In late February, as Russian forces moved into Ukraine, Vladimir Putin declared that his offensive was aimed not just at bringing Russia’s neighbor to heel but also at repudiating the U.S.-led liberal international order. “Where the West comes to establish its own order,” the Russian president railed, “the result is bloody, unhealed wounds, ulcers of international terrorism and extremism.” Moscow would now seek to roll back the expanding order as “a matter of life and death, a matter of our historical future as a people.” Russia’s full-scale war on Ukraine is only the most recent act in a years-long effort to overturn the existing status quo, one that has featured cyberattacks, assassinations, a war against Georgia, meddling in U.S. elections, military involvement in Syria, and the annexation of Crimea.
As Putin’s troops neared Kyiv, many observers kept an eye on China, the other authoritarian power busy rejecting the U.S.-led order. Over the last decade, Beijing has contested territorial norms in the South China Sea and built new international economic institutions, such as the Asian Infrastructure Investment Bank, to compete with Western-dominated ones, such as the International Monetary Fund and the World Bank. Beijing and Moscow seem to have joined forces in their effort to undermine the order. Just weeks before Russia’s invasion, Chinese President Xi Jinping and Putin promised to place “no limits” on the two countries’ cooperation as they seek to redefine norms of democracy, push back against universal definitions of human rights, and secure their “core interests.”
It was not supposed to be like this. After the Cold War, the United States relied on a strategy of luring into the order would-be revisionist powers—that is, countries that have both the means and the motivation to challenge the status quo. U.S. leaders argued that by cooperating with China and Russia and incorporating them into international institutions, they could curb those countries’ ambitions and perhaps even push them onto a path of progressive liberalization. Both countries joined economic institutions, such as the World Trade Organization; security institutions, such as the nuclear nonproliferation regime; and even human rights treaties, such as the International Covenant on Civil and Political Rights. As U.S. President Bill Clinton’s 2000 National Security Strategy argued, although the United States must be “mindful of threats to peace,” it should seize “on the desire of both countries to participate in the global economy and global institutions, insisting that both accept the obligations as well as the benefits of integration.”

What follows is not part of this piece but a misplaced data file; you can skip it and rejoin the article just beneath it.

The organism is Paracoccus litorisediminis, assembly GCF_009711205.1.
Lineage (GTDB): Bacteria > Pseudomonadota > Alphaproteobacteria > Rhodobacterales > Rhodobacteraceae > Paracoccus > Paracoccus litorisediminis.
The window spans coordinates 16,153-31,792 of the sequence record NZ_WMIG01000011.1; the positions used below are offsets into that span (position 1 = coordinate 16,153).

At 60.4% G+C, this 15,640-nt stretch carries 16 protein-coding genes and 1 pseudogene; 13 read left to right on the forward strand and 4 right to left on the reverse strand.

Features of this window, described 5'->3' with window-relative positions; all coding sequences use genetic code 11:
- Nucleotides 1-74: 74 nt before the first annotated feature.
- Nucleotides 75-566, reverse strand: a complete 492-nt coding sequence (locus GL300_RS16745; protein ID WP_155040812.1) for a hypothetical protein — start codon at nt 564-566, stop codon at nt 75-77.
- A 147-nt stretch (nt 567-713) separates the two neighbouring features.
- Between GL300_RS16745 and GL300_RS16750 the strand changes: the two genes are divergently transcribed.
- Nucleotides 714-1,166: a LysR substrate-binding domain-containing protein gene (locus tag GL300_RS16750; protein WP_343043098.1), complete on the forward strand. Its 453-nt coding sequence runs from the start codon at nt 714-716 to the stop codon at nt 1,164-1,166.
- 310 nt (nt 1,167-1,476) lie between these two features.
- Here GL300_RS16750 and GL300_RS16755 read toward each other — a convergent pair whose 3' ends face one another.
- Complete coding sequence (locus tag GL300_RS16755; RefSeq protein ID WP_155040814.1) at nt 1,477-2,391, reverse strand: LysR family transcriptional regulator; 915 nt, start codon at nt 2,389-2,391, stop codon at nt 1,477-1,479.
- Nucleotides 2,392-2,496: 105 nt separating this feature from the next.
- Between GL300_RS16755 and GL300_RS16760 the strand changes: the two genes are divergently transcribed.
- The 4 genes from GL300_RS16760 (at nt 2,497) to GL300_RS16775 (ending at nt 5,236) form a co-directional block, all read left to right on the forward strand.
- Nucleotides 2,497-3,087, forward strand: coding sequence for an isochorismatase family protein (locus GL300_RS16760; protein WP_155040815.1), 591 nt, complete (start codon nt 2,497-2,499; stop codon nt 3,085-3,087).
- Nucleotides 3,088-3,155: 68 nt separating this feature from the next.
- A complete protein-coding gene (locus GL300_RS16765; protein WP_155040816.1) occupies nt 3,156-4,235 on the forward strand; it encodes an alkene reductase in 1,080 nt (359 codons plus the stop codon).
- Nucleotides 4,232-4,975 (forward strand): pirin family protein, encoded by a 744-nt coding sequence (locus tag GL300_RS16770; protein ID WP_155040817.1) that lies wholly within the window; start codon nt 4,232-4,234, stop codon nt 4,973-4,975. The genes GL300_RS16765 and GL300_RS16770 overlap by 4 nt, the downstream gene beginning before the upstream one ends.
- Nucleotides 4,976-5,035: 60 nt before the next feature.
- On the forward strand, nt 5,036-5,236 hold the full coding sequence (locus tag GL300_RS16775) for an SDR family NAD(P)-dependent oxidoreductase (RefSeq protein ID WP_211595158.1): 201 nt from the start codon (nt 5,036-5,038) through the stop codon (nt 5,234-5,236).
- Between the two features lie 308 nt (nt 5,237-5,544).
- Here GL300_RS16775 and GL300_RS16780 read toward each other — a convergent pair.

What went wrong? Some blame poor U.S. leadership. After four years of the Trump administration, the argument runs, liberal institutions were left rudderless, providing an opening for revisionist powers. The Biden administration’s chaotic withdrawal of U.S. forces from Afghanistan confirmed that the United States was weakened and in retreat. Others, by contrast, contend that the strategy was futile from the start. According to this view, it was hopelessly optimistic to expect that China and Russia would embrace liberal values and accept the idea that the United States should maintain its position at the top of the international order.
Both of these views are problematic. There is very little Washington could have done to stave off challenges to the liberal order. Historically, integration into international institutions has not restrained countries hoping to challenge the status quo. To the contrary, it has enhanced their ability to mobilize allies, secure leverage over their trading partners, and gain legitimacy for their normative visions. It is not simply that international institutions were unlikely to check China’s and Russia’s revisionism; their membership in fact assisted their efforts to transform world politics.
On the other hand, it is a mistake to dismiss institutional integration as a complete failure. If judged by the high ambitions set by U.S. policymakers, who thought that incorporating expansionist powers into international institutions would temper their ambitions, then it has not lived up to its promise. But judged by a more reasonable standard, it has succeeded: although institutional integration can’t prevent revisionism, it can shape the strategies revisionists use. Although Russia’s invasion of Ukraine has demonstrated that countries bent on expansionism will charge ahead regardless, on the whole, international institutions can channel this aggression so that it doesn’t devolve into bloodshed. Rather than giving up on institutions, then, Western policymakers should adopt a realistic approach to them. While they may not lead to completely harmonious relations, they can be a potent tool for preventing war.
A strategy of institutional realpolitik would also recognize that for all their coordination, China and Russia are very different types of revisionists. China’s assaults have been less violent but in many ways more consequential; where Moscow has relied on strategies of disruption and violence, Beijing has preferred to exert influence through growing networks and its position within international institutions. That is why the one-size-fits-all strategy of the past fell short—and why a new approach is called for. To that end, the United States needs to see international institutions not as a way to transform the fundamental nature of its rivals but as places that can become better forums for communicating preferences, resolving disputes, and establishing clear redlines. That, not lofty plans to change China and Russia or a wholesale abandonment of institutions, should help keep the revisionists in check.
In the 1990s, Western leaders dealt with countries that seemed eager to upend the status quo by ushering them into multilateral institutions. This was a rational extension of post–World War II policy: the United States, after all, had poured considerable resources into multilateral organizations devoted to security and economic development. By the mid-1990s, it was clear that NATO was going to not only persist but expand. The United States, moreover, was working to transform the General Agreement on Tariffs and Trade, or GATT—a collection of informal processes for managing international trade that emerged in the postwar era—into the far more expansive and powerful World Trade Organization (WTO).